Tuesday, September 29, 2009

September 29th

An update! I have been so busy here.. 2 classes a day everyday and now I´m starting an art class for younger kids age 7-14. I´m going to start it once a week in October, should be fun, but lots of work too. Things here have been going really well and it feels like I have lived here much longer than just a month so far. The students are really great, and have been enjoying the class and producing great work. Last week, I attended the first official Municipal Cultural Conference in Capim Grosso. This is an amazing thing for the town since it allowed an open forum for locals, including students, artists, teachers, etc. to participate and propose bills to change the current cultural and educational structure. It was an all-day event in which I participated and it was also an opportunity for AEC-TEA to show some of the amazing work produced by students of the Ponto de Cultura (photography program) from last semester; impactful work that focused on social concerns of the town. Charles and I were really excited to present their work to the council and everyone that showed... I think it was also a good experience for the students to recognize that their work is important and can make a difference whether in their community or on a larger scale.

Other than that, things have been going well and I´m having an amazing time getting to know this place better and better everyday. I will try to write more often and hopefully have pictures soon..

Tuesday, September 1, 2009

I made it!!

A 2 hr flight from Rio to Salvador and a 4 hr bus ride into the interior of Bahia and a random ride from the bus station, and I finally arrive in Capim Grosso the evening of the 26th. After laying down my 50 kilo bags, I met my fellow volunteers and amazing new friends! The first few days here were overwhelming and exciting. The first day, we had visitors from a local educational program that works with kids and adults of special needs. The local Capoiera group (brazilian martial arts) showed off their skills and we all gathered in the roda (circle) and sang and clapped as they played in the center. Other than that, the few days proceeding my arrival mainly consisted of lesson planning with my co-photography and fellow volunteer, Charles. We set the weekly class schedule for the photography courses, the advanced one and the beginner´s. There were lots of applicants but we could only select 40. The classes are held twice a week and are made up of 7 students for the advanced (who took the class the previous semester), and 12 for the beginner´s course. Yesterday we had our first class and it was really exciting since we were proud of our lesson plan that starts off with self-portraiture. We figured it was a good way for us all to get to know one another. So far it´s been good but only discussions and lectures as of yet, student photography is yet to come..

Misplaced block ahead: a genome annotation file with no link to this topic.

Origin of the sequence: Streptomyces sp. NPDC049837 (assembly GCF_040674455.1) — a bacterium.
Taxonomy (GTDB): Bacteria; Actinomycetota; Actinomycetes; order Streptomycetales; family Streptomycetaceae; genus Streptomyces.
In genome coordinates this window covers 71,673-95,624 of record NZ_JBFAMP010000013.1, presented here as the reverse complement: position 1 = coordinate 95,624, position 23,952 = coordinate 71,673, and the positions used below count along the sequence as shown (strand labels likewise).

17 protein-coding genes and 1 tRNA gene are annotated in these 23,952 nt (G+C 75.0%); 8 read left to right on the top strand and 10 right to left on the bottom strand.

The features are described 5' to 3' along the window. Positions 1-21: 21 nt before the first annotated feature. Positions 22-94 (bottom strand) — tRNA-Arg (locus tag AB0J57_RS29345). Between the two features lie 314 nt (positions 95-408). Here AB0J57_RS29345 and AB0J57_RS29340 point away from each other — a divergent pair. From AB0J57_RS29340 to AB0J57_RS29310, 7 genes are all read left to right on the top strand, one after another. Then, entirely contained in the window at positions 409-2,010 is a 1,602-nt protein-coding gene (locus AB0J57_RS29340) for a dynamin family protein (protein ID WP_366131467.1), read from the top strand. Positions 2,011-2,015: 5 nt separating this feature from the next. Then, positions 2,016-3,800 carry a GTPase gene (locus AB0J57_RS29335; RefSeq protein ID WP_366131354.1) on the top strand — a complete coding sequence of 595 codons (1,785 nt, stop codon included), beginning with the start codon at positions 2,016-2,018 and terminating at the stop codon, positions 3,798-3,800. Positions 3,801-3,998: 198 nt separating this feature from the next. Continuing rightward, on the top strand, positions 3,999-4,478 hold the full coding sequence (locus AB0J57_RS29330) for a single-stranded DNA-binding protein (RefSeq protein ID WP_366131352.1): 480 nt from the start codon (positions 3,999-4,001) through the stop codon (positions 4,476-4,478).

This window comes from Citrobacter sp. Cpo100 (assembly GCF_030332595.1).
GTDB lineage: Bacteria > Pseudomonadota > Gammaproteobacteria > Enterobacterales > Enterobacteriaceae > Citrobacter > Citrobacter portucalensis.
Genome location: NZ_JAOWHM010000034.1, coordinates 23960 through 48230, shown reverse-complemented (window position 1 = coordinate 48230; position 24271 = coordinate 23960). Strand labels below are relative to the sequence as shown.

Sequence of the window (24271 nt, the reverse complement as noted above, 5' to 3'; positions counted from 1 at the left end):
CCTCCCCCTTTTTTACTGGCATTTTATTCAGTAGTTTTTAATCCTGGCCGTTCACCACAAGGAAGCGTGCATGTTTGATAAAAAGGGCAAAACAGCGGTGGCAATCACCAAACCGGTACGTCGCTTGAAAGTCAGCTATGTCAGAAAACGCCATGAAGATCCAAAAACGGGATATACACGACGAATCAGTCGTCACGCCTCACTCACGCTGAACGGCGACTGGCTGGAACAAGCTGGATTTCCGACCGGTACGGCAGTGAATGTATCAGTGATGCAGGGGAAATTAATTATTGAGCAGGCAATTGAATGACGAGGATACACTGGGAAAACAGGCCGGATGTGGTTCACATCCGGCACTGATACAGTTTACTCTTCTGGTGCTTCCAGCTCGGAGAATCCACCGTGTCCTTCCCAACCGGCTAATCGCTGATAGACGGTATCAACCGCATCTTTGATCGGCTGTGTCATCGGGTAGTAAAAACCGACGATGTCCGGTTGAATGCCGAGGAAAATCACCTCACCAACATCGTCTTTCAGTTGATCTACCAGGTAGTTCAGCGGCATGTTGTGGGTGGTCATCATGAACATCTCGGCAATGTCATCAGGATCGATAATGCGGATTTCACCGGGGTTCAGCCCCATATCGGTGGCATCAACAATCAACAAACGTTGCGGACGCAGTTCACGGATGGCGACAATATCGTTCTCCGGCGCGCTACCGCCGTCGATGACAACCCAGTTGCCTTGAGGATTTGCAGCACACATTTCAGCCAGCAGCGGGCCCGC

As for the life here, it can only be described as simple. I have never lived in a small town like this one, but it has really started to grow on me. Everyone knows everyone, and everyone knows the Association well and the community, I must say, seem pretty proud of it. The town is pretty dry in climate and has lots of cactuses while at the same time is rich in tropical fruit. We have banana trees and mango trees in our yard at the Assoc. The other volunteers here with me, are teaching English, Spanish, Music, and Theater. They are from all over, the U.S., Brazil, Finland, and Germany, for now at least.. There will be more volunteers arriving as others leave. We are all collaborative in our efforts to cook, clean, and work together.

Since I don´t have too much to say since classes have only just begun, I´m going to try to upload the pictures that I´ve taken that show the town and where I live.
Hope to post more updates soon... If anyone has been checking the blog, sorry for the delay in writing!